Case closed, says former ‘Jerusalem Post’ defense correspondent Arieh O’Sullivan.

Former United States President John F. Kennedy
Former United States President John F. Kennedy. (photo credit:Reuters)


As conspiracy theorists eagerly await what they hope will be a smoking gun in the Kennedy assassination upon Thursday’s release of declassified government information, one man with close ties to the investigation says it will likely be much ado about nothing.

Over the weekend, US President Donald Trump tweeted that the documents – including FBI and CIA reports detailing the controversial November 1963 murder – will finally be released to the public by the National Archives, via a congressional mandate.

Trump announced the development with his typical fervent flourish: “Subject to the receipt of further information, I will be allowing, as president, the long blocked and classified JFK FILES to be opened,” he wrote, further whetting the public’s insatiable appetite.

Still, veteran Israel journalist and former Jerusalem Post defense correspondent Arieh O’Sullivan, whose father, Fred, was a classmate of Lee Harvey Oswald in Louisiana and went on to testify before the Warren Commission in 1964 as a detective in the New Orleans Police Department’s vice squad, said conspiracy theorists will likely be disappointed.

“My father and ‘Lee,’ as he always referred to him, grew up half a block away from each other in New Orleans and shared homerooms at school,” O’Sullivan said on Monday. “O’Sullivan next to Oswald.”

While they were not friends, according to O’Sullivan, his father’s ties to Oswald extended beyond the classroom, including a period during high school when he unsuccessfully attempted to recruit Oswald for the Civil Air Patrol.

The two men’s paths crossed again immediately after the assassination, when O’Sullivan contacted the FBI in an attempt to piece together a profile of the shadowy Oswald and later testified before the Warren Commission.

Although the elder O’Sullivan, who went on to become a police chief, said he was convinced Oswald pulled the trigger, his son said he long harbored theories about the events leading to the assassination.

“My father had some thoughts that the assassination was connected to New Orleans in some way, which was fertile ground for Mafioso activity,” he said. “That maybe he had some help.”

O’Sullivan added: “There was a conspiracy theory that maybe Oswald was flown to Dallas from New Orleans in somebody’s plane, but they went to check that out and found that the plane hadn’t been used.”

Alternately, O’Sullivan said his father suspected that Fidel Castro may have been involved in the assassination.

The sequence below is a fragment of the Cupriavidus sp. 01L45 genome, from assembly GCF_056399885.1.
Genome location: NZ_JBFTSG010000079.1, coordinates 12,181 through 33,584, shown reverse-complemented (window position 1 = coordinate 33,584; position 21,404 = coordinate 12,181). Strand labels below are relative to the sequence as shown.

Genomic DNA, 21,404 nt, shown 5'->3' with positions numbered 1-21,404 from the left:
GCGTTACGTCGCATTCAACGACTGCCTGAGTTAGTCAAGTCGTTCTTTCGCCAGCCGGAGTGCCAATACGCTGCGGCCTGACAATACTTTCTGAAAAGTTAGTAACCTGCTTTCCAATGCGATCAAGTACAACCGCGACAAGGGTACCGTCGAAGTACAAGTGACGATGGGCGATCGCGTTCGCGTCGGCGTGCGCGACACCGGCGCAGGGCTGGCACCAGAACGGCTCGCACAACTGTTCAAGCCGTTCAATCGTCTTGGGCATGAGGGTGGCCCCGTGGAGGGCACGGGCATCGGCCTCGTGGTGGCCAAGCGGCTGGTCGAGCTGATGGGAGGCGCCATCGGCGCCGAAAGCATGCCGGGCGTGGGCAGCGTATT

“He never had any proof, but he always suspected that in some way Cuba was involved in the assassination, because Kennedy tried have Castro assassinated,” he recalled. “Or that maybe Castro was using Oswald.”

Nonetheless, O’Sullivan said that although his father repeatedly assured him – and the Warren Commission – that Oswald indeed killed Kennedy, the information is unlikely to appease skeptics, who will always believe there were greater forces at play.

“Look, I think that the Kennedy assassination theories will go on forever,” he said.

“Even after all these documents are revealed, people are still going to say, ‘Well, we still don’t know everything.’” Ultimately, O’Sullivan suspects a few details about Oswald’s travels to Mexico immediately before the assassination may be revealed, but little more.

“What they haven’t released so far is just mainly things Lee Harvey Oswald did just prior to the assassination, so what I think is going to be released is that perhaps we will see that he had some kind of meeting with someone who actually said something that would indicate that maybe he was a gun for hire, or that someone took advantage of him,” he said.

“That maybe there was somebody else behind Oswald. I don’t think we’re going to find out that someone else killed Kennedy besides Oswald. I think most people agree that Oswald did it.”

And yet, O’Sullivan said he understands why the public remains fascinated by the case.

Indeed, a few weeks before his father died in 2006 – many years after embracing Zionism and moving his family to Israel, where he served as a police officer – O’Sullivan again asked his father who killed JFK, “as if he held the secret to the Holy Grail of America’s most puzzling enigma.”

“Just Lee,” his father assured him. “By himself.”

As reported by The Jerusalem Post